A couple of weekends ago I took delivery of my 18th ever mobile phone – a LG/Google Nexus 5 (you can see the history of the rest here). A couple of weeks later, and in the bubble of noise coming out of the Mobile World Congress in Barcelona, I can only conclude one thing: smartphones are a category that are now just incrementally improving.

The Nexus has 32Gb of memory, a quad-core processor, a 5″ screen, and blah, blah, blah. That’s the thing, you see. It’s all just features and specs these days.

Don’t get me wrong – it’s a great phone, which runs faster and more reliably than my last (I’d updated my old Galaxy SII to Cyanogenmod, and whilst better than it had been, it crashed at least once a day). But as my fourth Android phone, the differences between it and the last are distinctly less than between the 2nd and 3rd (Galaxy S – Galaxy SII), and marginal in comparison to the 1st and 2nd (an HTC Hero).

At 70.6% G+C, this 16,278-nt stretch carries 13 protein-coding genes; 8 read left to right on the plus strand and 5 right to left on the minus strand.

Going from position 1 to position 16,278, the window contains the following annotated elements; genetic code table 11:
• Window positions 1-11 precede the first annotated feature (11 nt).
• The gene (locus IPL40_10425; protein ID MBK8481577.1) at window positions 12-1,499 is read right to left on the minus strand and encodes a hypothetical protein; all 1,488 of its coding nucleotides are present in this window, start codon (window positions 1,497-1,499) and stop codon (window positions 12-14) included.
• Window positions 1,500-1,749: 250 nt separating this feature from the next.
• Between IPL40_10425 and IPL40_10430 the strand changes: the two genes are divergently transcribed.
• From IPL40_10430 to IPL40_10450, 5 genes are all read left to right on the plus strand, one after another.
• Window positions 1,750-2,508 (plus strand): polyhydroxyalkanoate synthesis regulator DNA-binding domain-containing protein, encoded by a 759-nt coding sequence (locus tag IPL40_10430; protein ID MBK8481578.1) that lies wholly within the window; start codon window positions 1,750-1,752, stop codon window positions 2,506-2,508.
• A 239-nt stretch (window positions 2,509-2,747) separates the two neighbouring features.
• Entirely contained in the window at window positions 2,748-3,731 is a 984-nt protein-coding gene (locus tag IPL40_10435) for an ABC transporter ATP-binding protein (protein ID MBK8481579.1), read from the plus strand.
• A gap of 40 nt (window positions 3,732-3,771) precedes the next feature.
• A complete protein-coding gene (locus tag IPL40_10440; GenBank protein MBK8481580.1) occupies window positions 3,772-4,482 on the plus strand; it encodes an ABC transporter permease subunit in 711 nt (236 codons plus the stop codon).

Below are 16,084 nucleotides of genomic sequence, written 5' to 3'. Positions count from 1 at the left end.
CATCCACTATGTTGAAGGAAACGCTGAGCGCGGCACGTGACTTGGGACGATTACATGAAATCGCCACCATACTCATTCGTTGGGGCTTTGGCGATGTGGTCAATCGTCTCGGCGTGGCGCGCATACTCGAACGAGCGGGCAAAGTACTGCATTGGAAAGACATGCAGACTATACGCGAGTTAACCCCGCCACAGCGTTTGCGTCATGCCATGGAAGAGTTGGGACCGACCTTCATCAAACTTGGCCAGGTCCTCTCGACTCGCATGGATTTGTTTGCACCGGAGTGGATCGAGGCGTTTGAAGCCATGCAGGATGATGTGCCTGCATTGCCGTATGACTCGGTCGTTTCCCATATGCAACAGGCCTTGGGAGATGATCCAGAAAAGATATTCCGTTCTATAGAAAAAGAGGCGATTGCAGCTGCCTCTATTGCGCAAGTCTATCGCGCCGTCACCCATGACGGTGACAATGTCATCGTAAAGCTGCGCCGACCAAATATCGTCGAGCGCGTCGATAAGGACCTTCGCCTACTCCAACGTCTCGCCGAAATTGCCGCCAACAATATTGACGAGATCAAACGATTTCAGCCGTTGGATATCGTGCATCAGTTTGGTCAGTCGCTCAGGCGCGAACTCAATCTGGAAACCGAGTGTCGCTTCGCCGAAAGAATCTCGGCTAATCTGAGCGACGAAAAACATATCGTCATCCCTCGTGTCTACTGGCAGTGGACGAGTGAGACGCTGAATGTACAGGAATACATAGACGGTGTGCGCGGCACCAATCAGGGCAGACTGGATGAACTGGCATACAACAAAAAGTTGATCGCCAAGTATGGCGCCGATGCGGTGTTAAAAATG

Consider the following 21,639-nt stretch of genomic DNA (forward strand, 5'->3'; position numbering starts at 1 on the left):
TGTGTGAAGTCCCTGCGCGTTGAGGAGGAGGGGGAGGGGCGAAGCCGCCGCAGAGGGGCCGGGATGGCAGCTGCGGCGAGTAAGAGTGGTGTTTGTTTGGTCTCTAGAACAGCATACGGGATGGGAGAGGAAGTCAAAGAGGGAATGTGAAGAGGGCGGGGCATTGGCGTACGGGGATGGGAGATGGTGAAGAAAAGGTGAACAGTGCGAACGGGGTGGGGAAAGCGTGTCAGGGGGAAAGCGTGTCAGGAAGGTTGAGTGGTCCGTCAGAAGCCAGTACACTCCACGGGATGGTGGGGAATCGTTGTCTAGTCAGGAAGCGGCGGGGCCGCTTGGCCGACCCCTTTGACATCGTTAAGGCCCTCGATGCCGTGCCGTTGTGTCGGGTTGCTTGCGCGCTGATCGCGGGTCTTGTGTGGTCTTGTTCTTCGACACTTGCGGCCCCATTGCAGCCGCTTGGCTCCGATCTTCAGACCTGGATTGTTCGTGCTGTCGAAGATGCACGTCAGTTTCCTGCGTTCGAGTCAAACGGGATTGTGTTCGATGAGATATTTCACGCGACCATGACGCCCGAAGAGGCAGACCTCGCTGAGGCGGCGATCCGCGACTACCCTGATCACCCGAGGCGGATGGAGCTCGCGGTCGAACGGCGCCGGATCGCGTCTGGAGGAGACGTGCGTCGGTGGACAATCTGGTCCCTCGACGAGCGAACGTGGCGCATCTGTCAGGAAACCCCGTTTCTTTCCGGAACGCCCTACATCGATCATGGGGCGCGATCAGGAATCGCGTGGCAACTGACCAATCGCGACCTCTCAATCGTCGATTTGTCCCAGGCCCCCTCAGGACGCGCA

Of course, it’s not just about the hardware – it’s all about the apps. But even there, despite (re-)installing dozens of apps on the new device, I can’t think of any mobile-centric apps that I’ve only just started using in the past 12 months.

By the look of it, much of the innovation in the mobile arena now is how to produce cheaper smart devices that can extend the market into emerging economies. In richer economies, it looks like we’ll have to see where wearable tech goes before we’ll see the next wave of step-change innovation. The first iPhone was launched in 2007. In seven years we’ve seen the creation of a new, relatively stable, computing market. Will the next phase take even less time?

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